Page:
Practical Boat Owner's experts answer readers questions
Every month PBO’s experts strive to answer all questions sent in by readers.
Here’s a couple of the published answers that features in the September 2013 issue.
Choosing a motor
QUESTION: My 1979 Westerly Centaur has a Volvo Penta MD11C engine which, after a long career, has finally retired itself (big ends gone, scored pistons and crankshaft etc).
I’m looking for a replacement and it has been suggested that perhaps a smaller modern engine would be suitable.
Would you recommend going down that route, and if so could you suggest a suitable engine?
I really only use the boat for close inshore/estuary cruising.
H Robins Rochester, Kent
PAT MANLEY REPLIES: You’ll find that a modern engine will take up less room in your engine compartment and will be quieter too, although you may miss the distinctive ‘thump, thump’ of the slow-revving MD11.
Yes, I would recommend that you fit a new engine, but bear in mind it will not increase the value of your Centaur by the amount that you spend on it.
In your position I’d favour an engine based on the Japanese Kubota industrial engine which is used all over the world and seen in building sites and under the bonnets of tractors everywhere.
Two obvious marinisers of these engines spring to mind: Beta in the UK (www.betamarine.co.uk) and Nanni in France (www.nannidiesel.com). Either the Beta 20 or 25 or the Nanni 21 would be suitable for your application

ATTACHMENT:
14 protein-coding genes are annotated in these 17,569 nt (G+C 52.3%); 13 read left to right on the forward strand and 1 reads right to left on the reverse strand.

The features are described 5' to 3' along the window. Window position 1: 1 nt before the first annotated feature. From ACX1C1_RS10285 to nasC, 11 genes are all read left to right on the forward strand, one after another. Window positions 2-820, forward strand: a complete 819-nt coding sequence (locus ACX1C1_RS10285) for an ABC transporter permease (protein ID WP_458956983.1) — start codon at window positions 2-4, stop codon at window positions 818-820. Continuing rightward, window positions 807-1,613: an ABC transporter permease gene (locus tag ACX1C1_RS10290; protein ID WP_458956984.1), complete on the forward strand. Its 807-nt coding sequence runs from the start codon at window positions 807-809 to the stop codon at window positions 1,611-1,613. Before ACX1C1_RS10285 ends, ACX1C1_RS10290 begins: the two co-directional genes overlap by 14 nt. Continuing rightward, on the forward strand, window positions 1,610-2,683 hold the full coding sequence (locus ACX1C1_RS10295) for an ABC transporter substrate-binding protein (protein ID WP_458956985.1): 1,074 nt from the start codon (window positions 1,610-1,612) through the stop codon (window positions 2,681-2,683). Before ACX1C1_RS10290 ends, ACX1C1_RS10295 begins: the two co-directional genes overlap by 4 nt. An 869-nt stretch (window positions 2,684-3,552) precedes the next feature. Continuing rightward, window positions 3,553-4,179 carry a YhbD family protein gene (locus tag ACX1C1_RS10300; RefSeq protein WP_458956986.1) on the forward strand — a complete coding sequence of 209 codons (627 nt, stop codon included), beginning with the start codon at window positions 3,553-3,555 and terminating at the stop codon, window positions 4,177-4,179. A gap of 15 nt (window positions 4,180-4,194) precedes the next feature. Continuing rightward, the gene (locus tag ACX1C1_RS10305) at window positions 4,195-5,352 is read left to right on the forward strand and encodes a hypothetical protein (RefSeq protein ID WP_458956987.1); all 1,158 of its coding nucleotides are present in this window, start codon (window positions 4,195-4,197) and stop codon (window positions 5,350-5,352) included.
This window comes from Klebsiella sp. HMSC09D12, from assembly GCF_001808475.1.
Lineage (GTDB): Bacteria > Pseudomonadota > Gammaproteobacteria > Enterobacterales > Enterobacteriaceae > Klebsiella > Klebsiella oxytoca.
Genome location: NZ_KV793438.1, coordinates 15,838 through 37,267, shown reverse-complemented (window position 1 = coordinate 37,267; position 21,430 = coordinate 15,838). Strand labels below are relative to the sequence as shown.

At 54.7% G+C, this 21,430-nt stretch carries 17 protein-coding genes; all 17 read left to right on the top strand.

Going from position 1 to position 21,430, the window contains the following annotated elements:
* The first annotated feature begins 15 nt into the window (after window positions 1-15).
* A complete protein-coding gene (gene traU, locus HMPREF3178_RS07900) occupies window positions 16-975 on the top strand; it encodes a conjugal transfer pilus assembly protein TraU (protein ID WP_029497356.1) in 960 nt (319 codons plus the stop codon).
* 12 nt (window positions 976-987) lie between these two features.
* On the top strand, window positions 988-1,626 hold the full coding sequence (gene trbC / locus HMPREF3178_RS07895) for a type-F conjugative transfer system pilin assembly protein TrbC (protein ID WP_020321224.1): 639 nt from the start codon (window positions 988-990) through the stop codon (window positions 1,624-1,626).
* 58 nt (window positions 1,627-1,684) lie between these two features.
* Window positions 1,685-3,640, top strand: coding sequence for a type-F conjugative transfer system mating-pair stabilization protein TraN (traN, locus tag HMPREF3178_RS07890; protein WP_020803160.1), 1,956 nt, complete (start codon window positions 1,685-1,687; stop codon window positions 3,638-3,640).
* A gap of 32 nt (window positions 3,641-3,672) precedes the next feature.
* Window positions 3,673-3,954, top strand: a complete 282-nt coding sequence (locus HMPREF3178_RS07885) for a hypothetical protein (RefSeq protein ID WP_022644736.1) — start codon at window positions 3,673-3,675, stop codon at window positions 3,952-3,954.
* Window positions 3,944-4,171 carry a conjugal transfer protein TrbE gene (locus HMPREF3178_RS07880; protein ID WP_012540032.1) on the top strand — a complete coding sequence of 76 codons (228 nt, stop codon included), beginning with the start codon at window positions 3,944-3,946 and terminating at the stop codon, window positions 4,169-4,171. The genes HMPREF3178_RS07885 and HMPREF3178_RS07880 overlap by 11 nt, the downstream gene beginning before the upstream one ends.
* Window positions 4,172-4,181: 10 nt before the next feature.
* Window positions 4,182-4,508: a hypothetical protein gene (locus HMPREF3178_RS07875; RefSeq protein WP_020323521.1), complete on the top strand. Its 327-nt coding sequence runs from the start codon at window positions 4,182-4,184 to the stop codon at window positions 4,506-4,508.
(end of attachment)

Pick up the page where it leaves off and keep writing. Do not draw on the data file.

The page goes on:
I suspect that replacement Volvo Penta or Yanmar engines would be more expensive options, and in any case both Beta and Nanni are well respected. For a small extra cost Beta will also provide engine feet to match your engine bed without you having to worry about it.
While the old engine is out I’d suggest you take the opportunity to refurbish the engine compartment by replacing any wiring and plumbing and refurbishing the stern gland. All these jobs are much easier when there’s no engine in the way.
Sloppy Spray steering system
QUESTION: I own a Spray 33 steel yacht with wheel steering via a traditional cogs and chain set-up to the steering quadrant. The system works, certainly, but allows for a substantial amount of play which is difficult to tighten up without the risk of snapping the chain. It gives a very sloppy feel to the steering.
Having read the article ‘Install cable steering’ in PBO’s Summer issue, I’m wondering whether a similar Whitlock cable system would suit my boat.
Jim Rhodes Crowle, Lincolnshire
MIKE COATES REPLIES: If the system is some years old both the chain gypsies and the chain itself are likely to be slightly worn and producing the play – even tightening the chain may not resolve the problem in this case. The play could be the result of the ‘cogs’- presumably keyed onto the shaft – being slightly loose, which will have resulted in wear of both the key and its slot in the shaft: another factor that will introduce play into the system.
Upgrading to a modern system such as the Whitlock should give a smooth play-free set-up and may be no more expensive than the cost of refurbishing the steering you already have.
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